Longtime resident Dave Jones was back in his Southern California home a day after evacuating, but remained ready to leave as a huge wildfire fire threatened to top a ridge near his mostly empty mountain town.
The walls were bare in the home where he’s lived for the past 40 years after the 64-year-old and his wife stowed the valuable mementos, along with more practical items, like clothes, jewelry, medicines and the computer hard drive before heading to their son’s home in nearby Hemet.
“The fire came right up by the ridge yesterday afternoon, gave everybody a pretty good scare that it was going to come down the hill,” Jones said Thursday night.
The last time he evacuated for a fire it was 1997, and he stayed away for four days. Jones said he considered the order he got Wednesday “a light evacuation” and wasn’t afraid because he knows of a controlled dirt road to use as “an escape route” if fire does come down that ridge.
Forest Service spokesman John Miller said firefighters had made “great progress” by late Thursday night given the tough conditions and terrain, and evacuations were called off for a small handful of the thousands under orders to leave.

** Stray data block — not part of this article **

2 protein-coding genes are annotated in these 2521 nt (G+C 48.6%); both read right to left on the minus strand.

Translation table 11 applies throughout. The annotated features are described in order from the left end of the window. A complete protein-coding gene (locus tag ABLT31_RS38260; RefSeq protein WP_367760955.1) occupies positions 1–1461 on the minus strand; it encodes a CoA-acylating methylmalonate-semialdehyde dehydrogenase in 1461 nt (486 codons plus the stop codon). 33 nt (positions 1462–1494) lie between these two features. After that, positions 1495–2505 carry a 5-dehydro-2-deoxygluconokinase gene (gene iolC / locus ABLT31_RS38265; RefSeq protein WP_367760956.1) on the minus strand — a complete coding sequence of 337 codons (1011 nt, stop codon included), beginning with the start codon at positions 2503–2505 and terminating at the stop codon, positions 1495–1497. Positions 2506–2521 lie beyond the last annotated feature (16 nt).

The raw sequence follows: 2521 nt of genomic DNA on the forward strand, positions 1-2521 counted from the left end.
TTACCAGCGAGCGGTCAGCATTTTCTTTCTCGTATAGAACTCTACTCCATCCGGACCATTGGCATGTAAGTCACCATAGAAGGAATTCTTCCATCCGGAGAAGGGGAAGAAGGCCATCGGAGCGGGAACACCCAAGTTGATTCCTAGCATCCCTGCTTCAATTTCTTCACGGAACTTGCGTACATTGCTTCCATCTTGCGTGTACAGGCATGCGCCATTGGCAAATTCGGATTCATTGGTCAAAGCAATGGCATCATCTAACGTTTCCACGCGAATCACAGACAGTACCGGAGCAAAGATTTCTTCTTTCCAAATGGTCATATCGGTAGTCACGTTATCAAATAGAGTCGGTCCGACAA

But the 35-square-mile blaze remained just 15 percent contained and had been growing in an atypical manner. The majority of the 3,300 fire fighters are on the western flank of the fire, near Idyllwild.
“Usually it cools down at night and we get more humidity. That hasn’t happened,” said Tina Rose, a spokeswoman for the California Department of Forestry and Fire Protection. “It’s been burning like it’s daytime for 72 hours in a row.”
Temperatures were expected to dip into the 60s overnight before creeping up into the 80s on Friday.
“What we’re concerned about is what you see right here,” said U.S Forest Service Fire Chief Jeanne Pincha-Tulley, pointing to a hazy sky. “When you get a column that puts out this much smoke, embers get into the column and can drop anywhere.”
She added the column was expected to go right over Idyllwild for the next two days. While authorities said only 5 percent of the town rebuffed evacuating, they cautioned they might not be able to help those who remain if conditions worsen.
Source: FULL ARTICLE at Fox US News